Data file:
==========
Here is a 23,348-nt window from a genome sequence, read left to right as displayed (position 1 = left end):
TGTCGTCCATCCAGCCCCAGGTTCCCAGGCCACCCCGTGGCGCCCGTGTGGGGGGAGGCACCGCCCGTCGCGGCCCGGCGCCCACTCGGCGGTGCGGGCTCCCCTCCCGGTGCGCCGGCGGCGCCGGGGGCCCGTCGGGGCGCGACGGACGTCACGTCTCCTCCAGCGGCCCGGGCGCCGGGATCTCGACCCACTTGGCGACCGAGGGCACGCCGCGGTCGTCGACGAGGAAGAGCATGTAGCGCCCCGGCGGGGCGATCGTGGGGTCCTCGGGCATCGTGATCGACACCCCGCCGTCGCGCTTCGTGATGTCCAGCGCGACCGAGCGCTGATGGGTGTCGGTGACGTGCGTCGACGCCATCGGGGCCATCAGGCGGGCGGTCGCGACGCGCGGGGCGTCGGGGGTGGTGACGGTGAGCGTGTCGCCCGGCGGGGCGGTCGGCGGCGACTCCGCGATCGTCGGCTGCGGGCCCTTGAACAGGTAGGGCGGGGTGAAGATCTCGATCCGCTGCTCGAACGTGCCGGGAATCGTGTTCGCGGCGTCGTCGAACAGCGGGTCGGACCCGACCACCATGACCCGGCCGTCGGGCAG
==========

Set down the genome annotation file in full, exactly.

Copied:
Here is a 23,348-nt window from a genome sequence, read left to right as displayed (position 1 = left end):
TGTCGTCCATCCAGCCCCAGGTTCCCAGGCCACCCCGTGGCGCCCGTGTGGGGGGAGGCACCGCCCGTCGCGGCCCGGCGCCCACTCGGCGGTGCGGGCTCCCCTCCCGGTGCGCCGGCGGCGCCGGGGGCCCGTCGGGGCGCGACGGACGTCACGTCTCCTCCAGCGGCCCGGGCGCCGGGATCTCGACCCACTTGGCGACCGAGGGCACGCCGCGGTCGTCGACGAGGAAGAGCATGTAGCGCCCCGGCGGGGCGATCGTGGGGTCCTCGGGCATCGTGATCGACACCCCGCCGTCGCGCTTCGTGATGTCCAGCGCGACCGAGCGCTGATGGGTGTCGGTGACGTGCGTCGACGCCATCGGGGCCATCAGGCGGGCGGTCGCGACGCGCGGGGCGTCGGGGGTGGTGACGGTGAGCGTGTCGCCCGGCGGGGCGGTCGGCGGCGACTCCGCGATCGTCGGCTGCGGGCCCTTGAACAGGTAGGGCGGGGTGAAGATCTCGATCCGCTGCTCGAACGTGCCGGGAATCGTGTTCGCGGCGTCGTCGAACAGCGGGTCGGACCCGACCACCATGACCCGGCCGTCGGGCAG